Flower Girl: Drew Barrymore’s Garden Grows-------
Drew Barrymore has spent almost the entirety of her life in the public eye, having first captured our attention at age 7 as the pigtailed, wide-eyed star of E.T. Besides achieving the seemingly impossible feat of emerging from a multi-decade career and tumultuous family relatively unscathed—sure, there was the brief teenage battle with addiction, as chronicled in the seminal celebrity autobiography Little Girl Lost (a book this writer has pored over on more than one occasion) and that infamous dirty dance on Letterman circa 1995, but not much else to speak of—Barrymore has managed to leave a remarkable impression on the world of pop culture, both on-screen and off. Her luminous film reel includes projects as varied as Irreconcilable Differences, Poison Ivy, Charlie’s Angels, Everyone Says I Love You, Grey Gardens (“One of the best things I’ve gotten to do in my life,” she says of the HBO miniseries), and pretty much every rom-com worth seeing—all of which she managed to star in while establishing herself as a formidable beauty icon.
Barrymore’s rebellious early days featured many a makeover, which included permed, streaky blonde strands; a bleached platinum crop; powdered pale skin; maroon lips; pencil-thin darkened brows of the nineties variety captured in those famous Guess Girl ads; and the sunny, neo-hippy look of the early aughts. Drew has managed to own not just baby barrettes, the daisy as accessory, and, later, ombré hair, but she also conjured one of our hands-down favorite awards-show looks ever, in the form of the perfectly retro makeup and mommy-drinks bouffant that she wore to the Oscars in 2009. So when the news broke that the onetime CoverGirl face was branching out into beauty with a Walmart makeup line called Flower—”We’re trying to bring prestige into mass,” she explains of the 181-piece range—it seemed par for the course. Here, Style.com caught up with the new mom and budding cosmetics impresario to talk product favorites, mantras, and the glory of the nineties-beauty resurgence that dominated the Spring runways.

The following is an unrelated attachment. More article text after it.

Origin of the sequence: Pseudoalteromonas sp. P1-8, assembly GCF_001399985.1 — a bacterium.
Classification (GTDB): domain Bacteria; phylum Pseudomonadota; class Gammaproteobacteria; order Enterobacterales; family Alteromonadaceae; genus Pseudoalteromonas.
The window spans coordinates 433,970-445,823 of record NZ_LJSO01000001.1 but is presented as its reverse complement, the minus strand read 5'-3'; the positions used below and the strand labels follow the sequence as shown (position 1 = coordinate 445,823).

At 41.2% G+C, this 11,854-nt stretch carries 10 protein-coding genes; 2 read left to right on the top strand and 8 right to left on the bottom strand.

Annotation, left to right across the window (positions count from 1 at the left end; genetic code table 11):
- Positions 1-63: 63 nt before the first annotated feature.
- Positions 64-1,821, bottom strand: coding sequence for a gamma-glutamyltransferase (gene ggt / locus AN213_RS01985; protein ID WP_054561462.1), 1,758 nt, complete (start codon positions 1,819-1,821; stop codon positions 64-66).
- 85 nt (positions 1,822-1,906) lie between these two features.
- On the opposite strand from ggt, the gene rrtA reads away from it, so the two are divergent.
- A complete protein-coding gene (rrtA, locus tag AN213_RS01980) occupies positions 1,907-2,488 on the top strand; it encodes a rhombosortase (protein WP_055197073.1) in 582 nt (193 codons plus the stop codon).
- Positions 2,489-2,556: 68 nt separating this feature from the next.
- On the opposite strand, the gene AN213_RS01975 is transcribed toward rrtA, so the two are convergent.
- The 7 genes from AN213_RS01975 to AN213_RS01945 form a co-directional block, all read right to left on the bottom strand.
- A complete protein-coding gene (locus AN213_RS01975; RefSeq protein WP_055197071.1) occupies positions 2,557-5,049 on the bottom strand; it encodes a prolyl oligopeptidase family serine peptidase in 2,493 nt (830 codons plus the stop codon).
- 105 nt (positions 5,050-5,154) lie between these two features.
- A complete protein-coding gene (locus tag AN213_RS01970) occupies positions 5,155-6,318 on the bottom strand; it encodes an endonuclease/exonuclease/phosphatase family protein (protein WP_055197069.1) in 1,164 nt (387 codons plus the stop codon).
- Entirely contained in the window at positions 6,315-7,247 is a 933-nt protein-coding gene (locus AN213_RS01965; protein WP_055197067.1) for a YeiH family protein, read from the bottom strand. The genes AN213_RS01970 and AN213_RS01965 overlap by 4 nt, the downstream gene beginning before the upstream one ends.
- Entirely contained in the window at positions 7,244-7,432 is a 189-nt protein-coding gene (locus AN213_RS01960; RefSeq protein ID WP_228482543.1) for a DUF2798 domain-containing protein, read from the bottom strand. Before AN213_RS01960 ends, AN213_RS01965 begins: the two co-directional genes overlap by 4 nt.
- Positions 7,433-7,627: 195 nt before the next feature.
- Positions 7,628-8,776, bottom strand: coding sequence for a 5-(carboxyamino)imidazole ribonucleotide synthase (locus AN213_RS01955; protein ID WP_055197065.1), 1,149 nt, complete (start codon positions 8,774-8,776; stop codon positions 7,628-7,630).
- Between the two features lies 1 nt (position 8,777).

So why a beauty line?
Well, you know I have been sitting in a makeup chair since I was 6 years old, and I’ve watched women around me get ready, and it’s a very aspirational environment. And it really made the most insane impression on me my whole life. And then when I started getting really into makeup in my teens and twenties, and being experimental, being playful, and getting to work with the best makeup artists in the world—in film and fashion—it became such a part of my life.
I read that Flower is inspired by products you have been inspired by over the years. How did you ultimately realize that kind of homage?